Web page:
|Publication Type:||Journal Article|
|Year of Publication:||2010|
|Authors:||A. Heiduk, Brake, I., Tolasch, T., Frank, J., Jürgens, A., Meve, U., Dötterl, S.|
|Journal:||South African Journal of Botany|
|Keywords:||China, Desmometopa sordida, Germany, Milichiidae, Neophyllomyza acyglossa, Neophyllomyza sp., pollination|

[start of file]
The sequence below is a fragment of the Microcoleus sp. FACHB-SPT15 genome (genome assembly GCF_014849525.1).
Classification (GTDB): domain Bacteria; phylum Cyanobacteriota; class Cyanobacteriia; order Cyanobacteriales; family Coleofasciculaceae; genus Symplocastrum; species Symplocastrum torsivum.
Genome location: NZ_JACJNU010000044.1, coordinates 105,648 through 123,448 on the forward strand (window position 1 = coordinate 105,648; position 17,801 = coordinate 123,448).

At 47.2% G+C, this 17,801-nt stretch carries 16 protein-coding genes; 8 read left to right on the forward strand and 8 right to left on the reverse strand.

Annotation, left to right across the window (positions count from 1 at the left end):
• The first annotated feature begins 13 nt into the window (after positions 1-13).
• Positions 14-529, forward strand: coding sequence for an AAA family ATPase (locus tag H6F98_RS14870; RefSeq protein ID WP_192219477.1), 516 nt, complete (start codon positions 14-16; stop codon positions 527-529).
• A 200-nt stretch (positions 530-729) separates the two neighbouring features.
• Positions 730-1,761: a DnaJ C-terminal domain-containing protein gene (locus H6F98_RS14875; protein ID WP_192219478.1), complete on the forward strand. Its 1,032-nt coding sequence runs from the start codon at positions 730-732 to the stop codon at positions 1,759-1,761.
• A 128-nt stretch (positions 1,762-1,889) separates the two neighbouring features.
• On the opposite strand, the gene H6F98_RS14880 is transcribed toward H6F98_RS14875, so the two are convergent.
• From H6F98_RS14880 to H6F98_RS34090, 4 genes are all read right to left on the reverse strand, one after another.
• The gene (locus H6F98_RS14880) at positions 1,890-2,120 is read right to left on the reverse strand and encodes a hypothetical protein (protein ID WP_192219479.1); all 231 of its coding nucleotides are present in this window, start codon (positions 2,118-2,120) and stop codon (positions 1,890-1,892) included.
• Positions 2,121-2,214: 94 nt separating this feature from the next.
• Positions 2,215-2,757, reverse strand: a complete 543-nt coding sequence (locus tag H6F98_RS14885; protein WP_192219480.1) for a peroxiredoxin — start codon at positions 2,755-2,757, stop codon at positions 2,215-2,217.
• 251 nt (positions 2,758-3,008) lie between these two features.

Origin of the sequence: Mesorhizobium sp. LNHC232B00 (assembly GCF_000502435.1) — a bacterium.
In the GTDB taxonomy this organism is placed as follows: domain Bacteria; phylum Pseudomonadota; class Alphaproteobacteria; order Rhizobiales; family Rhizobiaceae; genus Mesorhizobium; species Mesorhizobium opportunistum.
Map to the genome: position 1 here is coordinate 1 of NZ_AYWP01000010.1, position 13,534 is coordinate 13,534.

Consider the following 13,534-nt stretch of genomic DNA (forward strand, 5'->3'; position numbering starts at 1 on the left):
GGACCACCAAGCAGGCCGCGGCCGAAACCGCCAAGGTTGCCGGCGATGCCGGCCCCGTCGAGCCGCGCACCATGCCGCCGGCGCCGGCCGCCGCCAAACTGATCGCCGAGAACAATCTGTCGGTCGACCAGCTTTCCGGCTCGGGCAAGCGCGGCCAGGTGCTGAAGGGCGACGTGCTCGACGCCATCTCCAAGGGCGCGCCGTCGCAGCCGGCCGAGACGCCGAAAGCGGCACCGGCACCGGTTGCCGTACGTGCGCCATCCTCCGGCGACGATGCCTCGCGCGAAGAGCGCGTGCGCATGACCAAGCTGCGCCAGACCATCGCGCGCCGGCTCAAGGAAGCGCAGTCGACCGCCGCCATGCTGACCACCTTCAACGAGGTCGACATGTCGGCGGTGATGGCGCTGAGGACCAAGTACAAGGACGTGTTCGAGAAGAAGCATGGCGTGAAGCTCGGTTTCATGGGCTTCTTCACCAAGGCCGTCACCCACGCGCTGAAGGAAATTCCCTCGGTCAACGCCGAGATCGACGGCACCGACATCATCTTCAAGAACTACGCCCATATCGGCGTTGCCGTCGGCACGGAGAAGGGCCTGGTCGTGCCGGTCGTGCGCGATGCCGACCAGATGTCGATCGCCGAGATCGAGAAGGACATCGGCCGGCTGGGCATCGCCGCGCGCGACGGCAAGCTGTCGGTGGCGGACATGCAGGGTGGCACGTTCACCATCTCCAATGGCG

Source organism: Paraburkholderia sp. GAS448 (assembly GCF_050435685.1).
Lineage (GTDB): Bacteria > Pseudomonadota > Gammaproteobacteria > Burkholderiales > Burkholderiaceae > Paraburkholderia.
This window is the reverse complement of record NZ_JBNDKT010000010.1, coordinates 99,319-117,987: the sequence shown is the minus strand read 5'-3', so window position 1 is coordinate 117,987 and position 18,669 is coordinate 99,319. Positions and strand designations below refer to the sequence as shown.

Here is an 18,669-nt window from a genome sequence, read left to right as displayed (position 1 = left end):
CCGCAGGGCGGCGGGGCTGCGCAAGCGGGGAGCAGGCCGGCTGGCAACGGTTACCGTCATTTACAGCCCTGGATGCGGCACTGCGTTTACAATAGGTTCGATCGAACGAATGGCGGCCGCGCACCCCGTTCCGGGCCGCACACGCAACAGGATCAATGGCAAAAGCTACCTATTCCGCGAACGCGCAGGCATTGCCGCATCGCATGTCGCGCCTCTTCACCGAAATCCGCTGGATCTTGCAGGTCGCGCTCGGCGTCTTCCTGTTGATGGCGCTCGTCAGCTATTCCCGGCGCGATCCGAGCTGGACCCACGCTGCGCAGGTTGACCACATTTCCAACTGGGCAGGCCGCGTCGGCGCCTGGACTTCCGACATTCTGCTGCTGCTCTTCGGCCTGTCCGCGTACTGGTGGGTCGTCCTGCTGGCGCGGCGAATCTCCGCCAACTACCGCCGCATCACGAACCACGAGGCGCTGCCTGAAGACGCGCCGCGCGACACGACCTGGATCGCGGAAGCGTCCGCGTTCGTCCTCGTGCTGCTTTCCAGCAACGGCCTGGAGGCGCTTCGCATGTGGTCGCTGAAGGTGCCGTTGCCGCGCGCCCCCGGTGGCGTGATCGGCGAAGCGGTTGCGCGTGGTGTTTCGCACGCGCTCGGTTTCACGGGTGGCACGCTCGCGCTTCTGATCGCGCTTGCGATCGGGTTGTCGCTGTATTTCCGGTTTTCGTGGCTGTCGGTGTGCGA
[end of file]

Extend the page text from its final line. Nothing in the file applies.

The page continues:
Ceropegia species (Apocynaceae, Asclepiadoideae) have pitfall flowers and are pollinated by small flies through deception. It has beensuggested that these flies are attracted by floral scent. However, the scent that is emitted from Ceropegia flowers has not been studied usingheadspace and gas chromatography mass spectrometry methods. It has also been unclear whether or not the flowers are mimics of particularmodels that attract flies. In the present study, we determined the composition as well as the spatial and temporal patterns of floral scent emitted byC. dolichophylla. Furthermore, we determined the pollinators in the native (China) and non-native (Germany) range of this species, and tested thecapability of the floral scent to attract flies in the non-native range. Our data demonstrate that the floral scent, which is emitted from morning untilevening, primarily from the tips of the corolla lobes, consists mainly of spiroacetals and aliphatic compounds. Milichiid flies were commonvisitors/pollinators in the native as well as non-native range, and were attracted by floral scent in bioassays performed in the non-native range. Thecompounds emitted by C. dolichophylla are unusual for flowers, but are well known from insect pheromones and occur in the glandular secretionsof insects. The milichiid flies that visit and pollinate the flowers are kleptoparasites that feed on the prey (haemolymph or other secretions) ofpredatory arthropods, e.g. spiders, to which they are attracted by scent. Our data thus suggest that the floral scent of C. dolichophylla mimics thefeeding sites of kleptoparasitic flies.